The Once and Future Privileges or Immunities Clause
25 Pages Posted: 28 Sep 2018 Last revised: 10 Apr 2020
Date Written: September 9, 2018
On the eve of oral arguments in McDonald v. City of Chicago, we urged the Supreme Court to apply the right to arms against the states through the Privileges or Immunities Clause. And, we explained, the Court could do so without setting out aimlessly into the undiscovered country of untethered and unbounded unenumerated rights — by adapting the principles of Washington v. Glucksberg (1997). By only considering rights that are “deeply rooted” in our nation’s traditions, the Privileges or Immunities Clause could be cabined within the appropriate scope of historical practice without the flood waters rushing in. Alas, the Court didn’t take our bait — though curiously neither the majority nor dissenting opinions grappled with the privileges-or-immunities dimension. This follow-up article will take stock of the last decade. First, what is the status of the ongoing restoration of what was lost in Slaughterhouse? Second, has McDonald changed anything? Third, how should this project more effectively advance?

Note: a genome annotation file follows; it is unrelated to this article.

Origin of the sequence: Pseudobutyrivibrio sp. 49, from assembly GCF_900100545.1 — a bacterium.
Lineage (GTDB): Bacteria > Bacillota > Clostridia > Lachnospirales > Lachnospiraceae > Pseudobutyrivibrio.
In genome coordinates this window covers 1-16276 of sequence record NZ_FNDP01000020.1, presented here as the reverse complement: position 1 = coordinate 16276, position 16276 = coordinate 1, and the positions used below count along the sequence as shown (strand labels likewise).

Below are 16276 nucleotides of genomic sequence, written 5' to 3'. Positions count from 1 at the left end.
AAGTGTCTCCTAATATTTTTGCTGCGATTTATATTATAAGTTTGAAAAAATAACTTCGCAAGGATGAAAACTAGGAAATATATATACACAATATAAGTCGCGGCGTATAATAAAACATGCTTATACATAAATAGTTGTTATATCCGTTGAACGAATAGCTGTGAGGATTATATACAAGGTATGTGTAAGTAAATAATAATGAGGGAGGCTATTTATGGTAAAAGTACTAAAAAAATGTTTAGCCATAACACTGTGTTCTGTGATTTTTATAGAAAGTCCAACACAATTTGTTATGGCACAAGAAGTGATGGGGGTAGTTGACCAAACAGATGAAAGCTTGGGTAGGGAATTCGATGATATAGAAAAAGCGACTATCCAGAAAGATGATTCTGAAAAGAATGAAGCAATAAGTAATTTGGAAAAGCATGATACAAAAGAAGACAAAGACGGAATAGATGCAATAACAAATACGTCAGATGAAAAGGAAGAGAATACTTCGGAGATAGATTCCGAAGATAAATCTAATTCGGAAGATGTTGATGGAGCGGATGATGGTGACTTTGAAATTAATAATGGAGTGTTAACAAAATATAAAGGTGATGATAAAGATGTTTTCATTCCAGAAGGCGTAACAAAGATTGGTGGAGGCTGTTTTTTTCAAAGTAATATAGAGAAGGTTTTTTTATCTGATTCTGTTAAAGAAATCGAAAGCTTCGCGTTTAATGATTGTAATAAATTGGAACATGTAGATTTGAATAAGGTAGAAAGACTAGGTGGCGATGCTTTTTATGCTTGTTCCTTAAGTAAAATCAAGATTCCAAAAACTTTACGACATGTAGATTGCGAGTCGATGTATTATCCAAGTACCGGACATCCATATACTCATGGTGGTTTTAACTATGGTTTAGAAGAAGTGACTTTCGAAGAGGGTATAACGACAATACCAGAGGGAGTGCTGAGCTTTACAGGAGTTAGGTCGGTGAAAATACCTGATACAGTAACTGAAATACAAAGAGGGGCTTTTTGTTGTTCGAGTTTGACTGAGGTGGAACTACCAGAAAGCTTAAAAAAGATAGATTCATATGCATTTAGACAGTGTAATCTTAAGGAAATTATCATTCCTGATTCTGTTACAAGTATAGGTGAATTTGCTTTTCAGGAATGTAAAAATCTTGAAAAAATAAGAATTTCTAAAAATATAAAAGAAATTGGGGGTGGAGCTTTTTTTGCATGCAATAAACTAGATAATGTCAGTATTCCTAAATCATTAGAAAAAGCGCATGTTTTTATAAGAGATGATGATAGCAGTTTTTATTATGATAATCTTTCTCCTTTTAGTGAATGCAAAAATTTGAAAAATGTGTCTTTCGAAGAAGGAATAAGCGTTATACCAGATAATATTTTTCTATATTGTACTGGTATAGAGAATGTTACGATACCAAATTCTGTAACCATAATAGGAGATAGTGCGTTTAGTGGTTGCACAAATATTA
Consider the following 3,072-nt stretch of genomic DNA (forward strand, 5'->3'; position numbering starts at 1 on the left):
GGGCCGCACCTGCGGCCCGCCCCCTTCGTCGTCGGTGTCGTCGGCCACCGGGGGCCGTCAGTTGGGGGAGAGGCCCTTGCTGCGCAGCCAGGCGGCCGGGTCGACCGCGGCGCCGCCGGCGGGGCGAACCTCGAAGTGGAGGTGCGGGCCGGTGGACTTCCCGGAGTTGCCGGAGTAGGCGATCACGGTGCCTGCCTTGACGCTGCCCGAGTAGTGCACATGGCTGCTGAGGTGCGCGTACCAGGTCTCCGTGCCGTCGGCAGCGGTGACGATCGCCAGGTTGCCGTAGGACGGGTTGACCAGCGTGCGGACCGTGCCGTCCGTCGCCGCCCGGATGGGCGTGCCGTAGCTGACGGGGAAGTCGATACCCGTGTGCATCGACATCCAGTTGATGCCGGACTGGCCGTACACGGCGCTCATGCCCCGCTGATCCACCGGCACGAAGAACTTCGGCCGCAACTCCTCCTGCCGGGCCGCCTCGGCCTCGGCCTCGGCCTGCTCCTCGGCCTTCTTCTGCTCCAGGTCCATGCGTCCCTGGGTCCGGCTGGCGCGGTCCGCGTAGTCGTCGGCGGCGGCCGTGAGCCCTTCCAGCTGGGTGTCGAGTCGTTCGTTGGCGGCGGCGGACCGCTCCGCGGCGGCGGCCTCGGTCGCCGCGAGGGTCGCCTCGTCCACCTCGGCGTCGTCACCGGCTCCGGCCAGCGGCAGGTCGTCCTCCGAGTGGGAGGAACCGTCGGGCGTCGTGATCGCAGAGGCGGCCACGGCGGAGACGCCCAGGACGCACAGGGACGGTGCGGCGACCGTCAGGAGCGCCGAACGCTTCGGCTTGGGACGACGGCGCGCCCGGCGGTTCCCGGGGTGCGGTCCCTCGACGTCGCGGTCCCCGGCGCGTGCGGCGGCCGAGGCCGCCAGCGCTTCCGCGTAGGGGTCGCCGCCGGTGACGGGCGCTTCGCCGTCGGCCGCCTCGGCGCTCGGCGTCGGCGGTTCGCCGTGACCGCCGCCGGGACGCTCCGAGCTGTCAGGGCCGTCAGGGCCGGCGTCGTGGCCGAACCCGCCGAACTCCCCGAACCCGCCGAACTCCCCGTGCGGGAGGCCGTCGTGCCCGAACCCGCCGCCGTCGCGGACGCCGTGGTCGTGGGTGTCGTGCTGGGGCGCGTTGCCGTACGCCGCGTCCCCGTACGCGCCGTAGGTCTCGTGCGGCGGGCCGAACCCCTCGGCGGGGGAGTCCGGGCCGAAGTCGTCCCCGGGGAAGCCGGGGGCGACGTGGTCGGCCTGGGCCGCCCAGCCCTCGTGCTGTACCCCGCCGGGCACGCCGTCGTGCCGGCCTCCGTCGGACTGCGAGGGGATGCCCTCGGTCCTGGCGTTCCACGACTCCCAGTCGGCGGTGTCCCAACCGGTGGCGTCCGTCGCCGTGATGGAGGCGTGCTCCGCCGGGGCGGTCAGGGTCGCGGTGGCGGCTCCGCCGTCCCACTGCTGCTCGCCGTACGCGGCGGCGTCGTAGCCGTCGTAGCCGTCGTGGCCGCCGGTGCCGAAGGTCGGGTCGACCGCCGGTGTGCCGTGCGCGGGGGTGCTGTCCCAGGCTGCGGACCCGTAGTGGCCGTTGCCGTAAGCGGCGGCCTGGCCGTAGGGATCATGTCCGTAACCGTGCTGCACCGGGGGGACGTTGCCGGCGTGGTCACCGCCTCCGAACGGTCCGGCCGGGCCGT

Part I charts the birth and premature demise of the Privilege or Immunities Clause following the Slaughter-House Cases. Part II explores how McDonald v. Chicago had the potential to revive the Clause, but failed — or only succeeded in a necessary but solo concurring vote. Part III surveys how the lower courts have considered the Clause in the wake of McDonald: the courts continue to provide some judicial protection for the “right to travel,” but all other rights — including the liberty of contract — continue to be disregarded. Part IV forecasts a possible future for the Privileges or Immunities Clause in light of the Supreme Court’s recent decision in Timbs v. Indiana.
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